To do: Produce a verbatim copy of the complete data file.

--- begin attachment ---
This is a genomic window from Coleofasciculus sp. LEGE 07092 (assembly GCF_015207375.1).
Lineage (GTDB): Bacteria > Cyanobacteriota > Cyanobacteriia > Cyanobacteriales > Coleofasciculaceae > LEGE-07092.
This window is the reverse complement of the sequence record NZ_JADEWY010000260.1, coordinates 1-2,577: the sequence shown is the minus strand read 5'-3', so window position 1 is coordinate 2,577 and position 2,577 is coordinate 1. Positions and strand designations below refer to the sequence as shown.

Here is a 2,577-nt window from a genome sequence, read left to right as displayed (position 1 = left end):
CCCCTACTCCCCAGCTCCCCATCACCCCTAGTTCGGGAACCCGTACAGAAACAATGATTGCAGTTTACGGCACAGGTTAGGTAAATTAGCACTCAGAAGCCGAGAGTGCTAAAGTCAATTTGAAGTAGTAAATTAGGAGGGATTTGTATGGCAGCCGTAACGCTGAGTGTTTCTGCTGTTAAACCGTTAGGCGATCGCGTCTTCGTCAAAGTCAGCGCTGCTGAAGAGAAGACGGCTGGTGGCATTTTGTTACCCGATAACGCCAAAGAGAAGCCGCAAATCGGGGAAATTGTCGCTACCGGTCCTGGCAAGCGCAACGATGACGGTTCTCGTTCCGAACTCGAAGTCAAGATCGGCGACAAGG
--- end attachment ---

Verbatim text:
This is a genomic window from Coleofasciculus sp. LEGE 07092 (assembly GCF_015207375.1).
Lineage (GTDB): Bacteria > Cyanobacteriota > Cyanobacteriia > Cyanobacteriales > Coleofasciculaceae > LEGE-07092.
This window is the reverse complement of the sequence record NZ_JADEWY010000260.1, coordinates 1-2,577: the sequence shown is the minus strand read 5'-3', so window position 1 is coordinate 2,577 and position 2,577 is coordinate 1. Positions and strand designations below refer to the sequence as shown.

Here is a 2,577-nt window from a genome sequence, read left to right as displayed (position 1 = left end):
CCCCTACTCCCCAGCTCCCCATCACCCCTAGTTCGGGAACCCGTACAGAAACAATGATTGCAGTTTACGGCACAGGTTAGGTAAATTAGCACTCAGAAGCCGAGAGTGCTAAAGTCAATTTGAAGTAGTAAATTAGGAGGGATTTGTATGGCAGCCGTAACGCTGAGTGTTTCTGCTGTTAAACCGTTAGGCGATCGCGTCTTCGTCAAAGTCAGCGCTGCTGAAGAGAAGACGGCTGGTGGCATTTTGTTACCCGATAACGCCAAAGAGAAGCCGCAAATCGGGGAAATTGTCGCTACCGGTCCTGGCAAGCGCAACGATGACGGTTCTCGTTCCGAACTCGAAGTCAAGATCGGCGACAAGG